City to cut down Ash Trees on boulevards - WXOW News 19 La Crosse, WI – News, Weather and Sports |

City to cut down Ash Trees on boulevards


LA CROSSE, Wisconsin (WXOW)-- The city of La Crosse is continuing the removal of Ash trees, with the removal of the trees on public boulevards.

The Emerald Ash Borer is a beetle that infects and kills all species of Ash trees. It spreads quickly and cases have been reported throughout the area, including in the city of La Crosse. So the city complied an Emerald Ash Borer management plan. It's five phases and ultimately calls for the removal of most ash trees on public land.

"We've been working on it based on homeowners request, if there's a broken limb we've been working on it all through this last year, but now we're really starting to strategically remove them," said Cinthia Johnson the city's forestry coordinator.

Areas where the trees will be removed are marked with signs. According to the city's ash borer management plan, the 2014 capital investment budget calls for $165,000.00 for the removal of ash trees. An option far cheaper than treating each ash tree every year.

"Budget-wise treatment is not an option," Johnson said. "We are trying to look at the long term. Emerald ash borer might never leave our community. We have to be very aware of a long-term solution to this problem."

But if residents want to pay to treat an ash tree along their street they can. Tom Ziega of Z's lawn and landscaping says the cost is based on the size of the tree but on average its between $75 and $100. He says it's best to treat the trees once a year in the spring or fall. The most common method is to drench the base of the tree with an insecticide specially meant to kill ash borers.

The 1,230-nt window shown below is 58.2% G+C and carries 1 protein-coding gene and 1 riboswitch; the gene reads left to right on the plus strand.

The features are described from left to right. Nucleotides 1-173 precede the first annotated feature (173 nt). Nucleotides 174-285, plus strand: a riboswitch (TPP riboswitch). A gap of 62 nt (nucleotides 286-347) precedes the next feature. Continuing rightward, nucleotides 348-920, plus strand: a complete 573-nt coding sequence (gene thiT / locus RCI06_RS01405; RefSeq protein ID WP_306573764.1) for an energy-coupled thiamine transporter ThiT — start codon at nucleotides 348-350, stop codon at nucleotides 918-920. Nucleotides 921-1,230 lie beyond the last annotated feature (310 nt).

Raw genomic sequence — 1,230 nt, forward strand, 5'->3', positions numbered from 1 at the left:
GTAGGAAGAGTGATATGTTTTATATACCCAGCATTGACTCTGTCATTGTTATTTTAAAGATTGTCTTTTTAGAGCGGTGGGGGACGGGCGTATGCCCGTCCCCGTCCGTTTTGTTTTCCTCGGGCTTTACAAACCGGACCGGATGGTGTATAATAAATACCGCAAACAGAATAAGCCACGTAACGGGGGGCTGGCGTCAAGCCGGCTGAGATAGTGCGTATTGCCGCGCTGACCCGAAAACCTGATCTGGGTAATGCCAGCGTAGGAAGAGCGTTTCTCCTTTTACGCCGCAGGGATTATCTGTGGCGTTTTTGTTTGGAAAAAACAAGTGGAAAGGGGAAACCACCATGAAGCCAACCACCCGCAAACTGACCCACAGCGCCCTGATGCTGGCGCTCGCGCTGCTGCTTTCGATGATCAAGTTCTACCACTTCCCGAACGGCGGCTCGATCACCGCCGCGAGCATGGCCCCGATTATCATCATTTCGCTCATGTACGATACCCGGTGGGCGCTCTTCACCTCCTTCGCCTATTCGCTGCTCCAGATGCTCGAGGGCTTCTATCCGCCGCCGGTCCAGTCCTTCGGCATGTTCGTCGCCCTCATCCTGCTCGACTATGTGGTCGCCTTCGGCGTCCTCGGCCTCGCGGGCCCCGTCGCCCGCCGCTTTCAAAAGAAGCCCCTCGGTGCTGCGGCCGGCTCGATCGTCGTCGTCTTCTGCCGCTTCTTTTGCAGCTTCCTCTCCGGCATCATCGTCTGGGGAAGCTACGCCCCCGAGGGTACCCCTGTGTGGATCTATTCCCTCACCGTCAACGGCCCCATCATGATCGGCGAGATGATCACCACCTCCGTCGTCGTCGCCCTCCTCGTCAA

"Just like when you get a shot for a vaccination, it goes throughout your whole body, this is the same way with the tree," Ziega said. "The insecticide is taken up though the capillary system and goes in to the leaves, the twigs, the branches so when the EAB borrows in to it, it hits the insecticide and dies."

The treatments aren't just for already infected trees. Now that the beetle is in the area all trees are at risk.

"If you don't' treat, the ash borer will get your ash tree," Ziega said. "It's just a matter of time."

The city plans to replace the ash trees with other species as funds become available. They've applied for grants, but if residents don't want to wait, they can get a boulevard tree planting permit, buy a tree and plant it themselves. Or for $125 the city will plant one this spring.

The city is not cutting down or treating ash trees on private property but encourages homeowners to start treating or plan to remove their ash trees. The city is also not removing ash trees in Hixon forest.

If you want more information on treatment or removal, you can log on to the city's Parks and Recreation Department website and click on Emerald Ash Borer.

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